The work of two Charles Darwin University researchers was written into legislative changes announced by the Western Australian Government this week.
Recommendations made by the pair from CDU’s Research Institute for the Environment and Livelihoods (RIEL) on the conservation status of Australian birds were signed into law in WA on 6 November 2012.
The suggestions were published by Professor Stephen Garnett and Dr Judit Szabo in their book “The Action Plan for Australian Birds 2010”. Their recommendations are also being considered by several other jurisdictions.
“This is an important development,” Professor Garnett said.
“We found that many species were missing from threatened species lists and were getting no protection. Now they are covered by the law.”
Some species have also been removed from the list, either because their numbers have recovered or research has shown that they were less threatened than previously thought.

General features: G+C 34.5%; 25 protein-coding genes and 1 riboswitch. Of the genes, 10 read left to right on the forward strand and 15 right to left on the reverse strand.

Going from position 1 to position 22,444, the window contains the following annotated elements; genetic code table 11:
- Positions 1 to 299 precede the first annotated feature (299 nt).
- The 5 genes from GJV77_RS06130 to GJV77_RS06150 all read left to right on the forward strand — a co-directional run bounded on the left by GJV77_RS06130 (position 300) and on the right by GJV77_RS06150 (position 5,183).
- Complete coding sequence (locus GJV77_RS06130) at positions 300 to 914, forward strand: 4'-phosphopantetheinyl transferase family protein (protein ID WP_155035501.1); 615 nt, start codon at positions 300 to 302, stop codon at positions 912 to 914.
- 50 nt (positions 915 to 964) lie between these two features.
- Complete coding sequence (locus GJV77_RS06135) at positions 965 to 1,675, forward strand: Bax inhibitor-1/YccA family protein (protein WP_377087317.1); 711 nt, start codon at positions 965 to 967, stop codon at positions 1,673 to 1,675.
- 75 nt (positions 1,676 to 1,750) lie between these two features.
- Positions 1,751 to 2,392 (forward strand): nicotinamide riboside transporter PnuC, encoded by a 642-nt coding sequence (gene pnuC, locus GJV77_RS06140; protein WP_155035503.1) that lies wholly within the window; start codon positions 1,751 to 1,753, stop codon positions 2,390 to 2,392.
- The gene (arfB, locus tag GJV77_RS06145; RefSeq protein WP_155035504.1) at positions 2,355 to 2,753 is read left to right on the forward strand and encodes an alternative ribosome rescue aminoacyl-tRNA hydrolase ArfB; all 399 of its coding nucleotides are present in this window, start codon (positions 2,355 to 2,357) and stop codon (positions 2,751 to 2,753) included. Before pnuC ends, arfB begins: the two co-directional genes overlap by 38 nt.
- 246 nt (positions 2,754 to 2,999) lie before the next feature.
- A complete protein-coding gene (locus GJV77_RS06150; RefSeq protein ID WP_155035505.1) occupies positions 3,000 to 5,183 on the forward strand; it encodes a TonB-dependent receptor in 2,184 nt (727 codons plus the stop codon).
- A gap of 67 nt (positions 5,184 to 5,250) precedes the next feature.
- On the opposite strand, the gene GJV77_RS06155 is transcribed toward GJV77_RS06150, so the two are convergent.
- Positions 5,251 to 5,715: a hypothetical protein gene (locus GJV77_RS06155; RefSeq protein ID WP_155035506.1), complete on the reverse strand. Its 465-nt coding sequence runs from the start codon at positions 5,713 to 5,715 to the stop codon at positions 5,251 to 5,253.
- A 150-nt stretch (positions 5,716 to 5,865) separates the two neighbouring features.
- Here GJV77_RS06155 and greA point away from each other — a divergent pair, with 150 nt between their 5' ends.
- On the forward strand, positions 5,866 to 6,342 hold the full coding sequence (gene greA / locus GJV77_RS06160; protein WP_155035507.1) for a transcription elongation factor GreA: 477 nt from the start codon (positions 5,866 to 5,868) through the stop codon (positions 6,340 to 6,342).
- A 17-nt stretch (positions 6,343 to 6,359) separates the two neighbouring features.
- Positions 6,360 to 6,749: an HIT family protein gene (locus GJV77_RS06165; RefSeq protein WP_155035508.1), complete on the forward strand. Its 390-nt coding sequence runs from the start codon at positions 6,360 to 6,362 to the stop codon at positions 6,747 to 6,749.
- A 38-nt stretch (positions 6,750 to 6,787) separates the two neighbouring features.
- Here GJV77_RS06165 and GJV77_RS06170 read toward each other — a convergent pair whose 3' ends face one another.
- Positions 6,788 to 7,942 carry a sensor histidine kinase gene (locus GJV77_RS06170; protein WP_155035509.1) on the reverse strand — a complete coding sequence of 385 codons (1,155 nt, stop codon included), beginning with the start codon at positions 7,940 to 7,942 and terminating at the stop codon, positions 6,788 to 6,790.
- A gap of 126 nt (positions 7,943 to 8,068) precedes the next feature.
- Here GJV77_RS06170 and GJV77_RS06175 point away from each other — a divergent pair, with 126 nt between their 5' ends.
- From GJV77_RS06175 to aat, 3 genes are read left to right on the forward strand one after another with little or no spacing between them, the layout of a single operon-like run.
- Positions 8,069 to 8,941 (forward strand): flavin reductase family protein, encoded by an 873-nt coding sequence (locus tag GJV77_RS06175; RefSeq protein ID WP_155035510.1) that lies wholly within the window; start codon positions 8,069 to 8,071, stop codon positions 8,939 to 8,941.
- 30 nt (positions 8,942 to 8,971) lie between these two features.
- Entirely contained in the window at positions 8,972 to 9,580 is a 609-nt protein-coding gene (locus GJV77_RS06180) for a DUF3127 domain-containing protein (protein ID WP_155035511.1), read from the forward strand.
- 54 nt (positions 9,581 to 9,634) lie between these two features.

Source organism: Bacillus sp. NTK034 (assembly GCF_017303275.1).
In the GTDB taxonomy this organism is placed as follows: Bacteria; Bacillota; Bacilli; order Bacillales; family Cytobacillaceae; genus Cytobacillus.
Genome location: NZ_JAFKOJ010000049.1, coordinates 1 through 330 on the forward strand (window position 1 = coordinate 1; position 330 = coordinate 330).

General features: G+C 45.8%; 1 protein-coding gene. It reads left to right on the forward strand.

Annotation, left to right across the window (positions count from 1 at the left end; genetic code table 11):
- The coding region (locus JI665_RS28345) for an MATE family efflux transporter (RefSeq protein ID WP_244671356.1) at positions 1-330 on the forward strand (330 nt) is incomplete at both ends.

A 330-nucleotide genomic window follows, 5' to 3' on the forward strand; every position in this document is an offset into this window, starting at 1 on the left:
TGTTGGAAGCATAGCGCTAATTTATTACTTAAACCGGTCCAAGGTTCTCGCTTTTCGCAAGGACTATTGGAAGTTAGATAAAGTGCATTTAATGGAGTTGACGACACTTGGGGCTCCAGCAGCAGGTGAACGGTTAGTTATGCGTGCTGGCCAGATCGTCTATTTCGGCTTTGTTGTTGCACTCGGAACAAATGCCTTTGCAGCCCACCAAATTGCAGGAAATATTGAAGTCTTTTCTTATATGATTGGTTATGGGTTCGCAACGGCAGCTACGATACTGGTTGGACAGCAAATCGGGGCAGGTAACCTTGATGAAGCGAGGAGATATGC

“For society to have confidence in threatened species lists, we must be sure they are accurate,” Professor Garnett said.
“We can easily waste effort protecting common species when it should be spent on those in real trouble.”
Both Professor Garnett and Dr Szabo said the removal of species from threatened species lists was also good news.
“There are some great success stories,” Professor Garnett said.
“Muir’s Corella was reduced to about 100 birds by poisoning and shooting, but laws to protect them were effectively enforced, and now there are over 10,000.”
Professor Garnett and Dr Szabo are also hoping that other conservation actions they have recommended will be followed.
“While changing the law is important, this needs to be followed up by action on the ground,” Dr Szabo said.
“Laws protect threatened birds from people. They also need protection from feral animals, fire and other threats in the bush.”